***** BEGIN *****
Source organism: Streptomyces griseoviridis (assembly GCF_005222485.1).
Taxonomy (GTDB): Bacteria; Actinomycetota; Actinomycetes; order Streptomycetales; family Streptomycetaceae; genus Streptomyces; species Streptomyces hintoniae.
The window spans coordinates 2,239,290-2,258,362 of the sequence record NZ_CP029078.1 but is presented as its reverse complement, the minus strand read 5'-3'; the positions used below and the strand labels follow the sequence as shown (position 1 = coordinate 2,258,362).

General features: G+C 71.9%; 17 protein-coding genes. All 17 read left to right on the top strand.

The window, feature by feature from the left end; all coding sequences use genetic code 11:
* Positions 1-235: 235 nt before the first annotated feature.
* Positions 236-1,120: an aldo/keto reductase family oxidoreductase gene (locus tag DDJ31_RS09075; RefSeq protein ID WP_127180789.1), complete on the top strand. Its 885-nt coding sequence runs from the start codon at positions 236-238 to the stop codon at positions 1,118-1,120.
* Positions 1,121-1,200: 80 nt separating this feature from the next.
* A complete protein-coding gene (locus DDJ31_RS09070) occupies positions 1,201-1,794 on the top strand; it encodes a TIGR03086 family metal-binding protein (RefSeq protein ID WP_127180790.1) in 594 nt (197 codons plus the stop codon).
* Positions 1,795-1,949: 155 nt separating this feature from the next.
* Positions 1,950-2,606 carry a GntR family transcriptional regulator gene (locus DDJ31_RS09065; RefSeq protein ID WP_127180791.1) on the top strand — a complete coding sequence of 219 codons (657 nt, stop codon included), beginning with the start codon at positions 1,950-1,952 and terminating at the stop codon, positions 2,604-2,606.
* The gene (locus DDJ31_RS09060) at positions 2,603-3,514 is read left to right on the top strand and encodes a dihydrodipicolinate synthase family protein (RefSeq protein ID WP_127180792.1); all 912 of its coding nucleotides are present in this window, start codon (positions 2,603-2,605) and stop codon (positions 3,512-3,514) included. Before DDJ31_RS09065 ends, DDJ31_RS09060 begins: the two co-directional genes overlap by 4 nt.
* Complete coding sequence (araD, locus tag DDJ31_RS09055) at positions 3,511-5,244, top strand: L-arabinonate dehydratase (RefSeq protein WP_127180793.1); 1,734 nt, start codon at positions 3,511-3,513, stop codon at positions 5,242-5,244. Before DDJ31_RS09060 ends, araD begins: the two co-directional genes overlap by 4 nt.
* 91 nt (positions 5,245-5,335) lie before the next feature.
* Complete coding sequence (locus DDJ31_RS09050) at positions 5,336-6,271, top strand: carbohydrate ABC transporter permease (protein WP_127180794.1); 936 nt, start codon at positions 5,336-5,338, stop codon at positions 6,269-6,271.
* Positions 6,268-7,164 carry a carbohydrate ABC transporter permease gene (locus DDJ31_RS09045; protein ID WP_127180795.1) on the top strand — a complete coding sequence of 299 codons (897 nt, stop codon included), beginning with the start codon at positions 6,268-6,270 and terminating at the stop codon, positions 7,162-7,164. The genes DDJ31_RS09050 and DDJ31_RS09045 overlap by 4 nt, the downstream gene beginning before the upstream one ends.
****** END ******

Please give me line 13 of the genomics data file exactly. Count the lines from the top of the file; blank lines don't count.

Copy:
* Complete coding sequence (araD, locus tag DDJ31_RS09055) at positions 3,511-5,244, top strand: L-arabinonate dehydratase (RefSeq protein WP_127180793.1); 1,734 nt, start codon at positions 3,511-3,513, stop codon at positions 5,242-5,244. Before DDJ31_RS09060 ends, araD begins: the two co-directional genes overlap by 4 nt.